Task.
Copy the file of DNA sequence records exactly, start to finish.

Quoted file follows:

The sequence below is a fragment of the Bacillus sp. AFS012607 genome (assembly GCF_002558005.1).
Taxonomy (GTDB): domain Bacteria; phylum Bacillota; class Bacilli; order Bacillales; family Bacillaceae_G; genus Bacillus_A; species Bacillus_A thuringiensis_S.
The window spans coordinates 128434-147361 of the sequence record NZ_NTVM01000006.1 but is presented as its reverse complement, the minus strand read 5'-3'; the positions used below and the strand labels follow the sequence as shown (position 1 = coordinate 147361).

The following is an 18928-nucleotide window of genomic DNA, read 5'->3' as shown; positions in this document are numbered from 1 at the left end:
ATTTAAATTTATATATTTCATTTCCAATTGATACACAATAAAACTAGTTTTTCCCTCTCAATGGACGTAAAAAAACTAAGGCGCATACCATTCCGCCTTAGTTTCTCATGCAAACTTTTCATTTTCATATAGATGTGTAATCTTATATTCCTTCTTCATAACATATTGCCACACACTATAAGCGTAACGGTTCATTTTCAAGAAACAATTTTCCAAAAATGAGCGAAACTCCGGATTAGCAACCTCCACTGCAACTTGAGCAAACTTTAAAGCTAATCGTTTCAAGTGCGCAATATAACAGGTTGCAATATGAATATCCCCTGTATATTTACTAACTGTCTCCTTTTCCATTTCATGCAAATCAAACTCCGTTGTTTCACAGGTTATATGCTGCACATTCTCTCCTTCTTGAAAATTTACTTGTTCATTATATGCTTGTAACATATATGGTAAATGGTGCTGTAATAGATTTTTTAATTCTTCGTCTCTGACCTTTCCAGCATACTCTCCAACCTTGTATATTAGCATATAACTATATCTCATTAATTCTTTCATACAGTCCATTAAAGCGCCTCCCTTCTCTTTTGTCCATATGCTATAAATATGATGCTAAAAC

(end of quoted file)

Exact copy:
The sequence below is a fragment of the Bacillus sp. AFS012607 genome (assembly GCF_002558005.1).
Taxonomy (GTDB): domain Bacteria; phylum Bacillota; class Bacilli; order Bacillales; family Bacillaceae_G; genus Bacillus_A; species Bacillus_A thuringiensis_S.
The window spans coordinates 128434-147361 of the sequence record NZ_NTVM01000006.1 but is presented as its reverse complement, the minus strand read 5'-3'; the positions used below and the strand labels follow the sequence as shown (position 1 = coordinate 147361).

The following is an 18928-nucleotide window of genomic DNA, read 5'->3' as shown; positions in this document are numbered from 1 at the left end:
ATTTAAATTTATATATTTCATTTCCAATTGATACACAATAAAACTAGTTTTTCCCTCTCAATGGACGTAAAAAAACTAAGGCGCATACCATTCCGCCTTAGTTTCTCATGCAAACTTTTCATTTTCATATAGATGTGTAATCTTATATTCCTTCTTCATAACATATTGCCACACACTATAAGCGTAACGGTTCATTTTCAAGAAACAATTTTCCAAAAATGAGCGAAACTCCGGATTAGCAACCTCCACTGCAACTTGAGCAAACTTTAAAGCTAATCGTTTCAAGTGCGCAATATAACAGGTTGCAATATGAATATCCCCTGTATATTTACTAACTGTCTCCTTTTCCATTTCATGCAAATCAAACTCCGTTGTTTCACAGGTTATATGCTGCACATTCTCTCCTTCTTGAAAATTTACTTGTTCATTATATGCTTGTAACATATATGGTAAATGGTGCTGTAATAGATTTTTTAATTCTTCGTCTCTGACCTTTCCAGCATACTCTCCAACCTTGTATATTAGCATATAACTATATCTCATTAATTCTTTCATACAGTCCATTAAAGCGCCTCCCTTCTCTTTTGTCCATATGCTATAAATATGATGCTAAAAC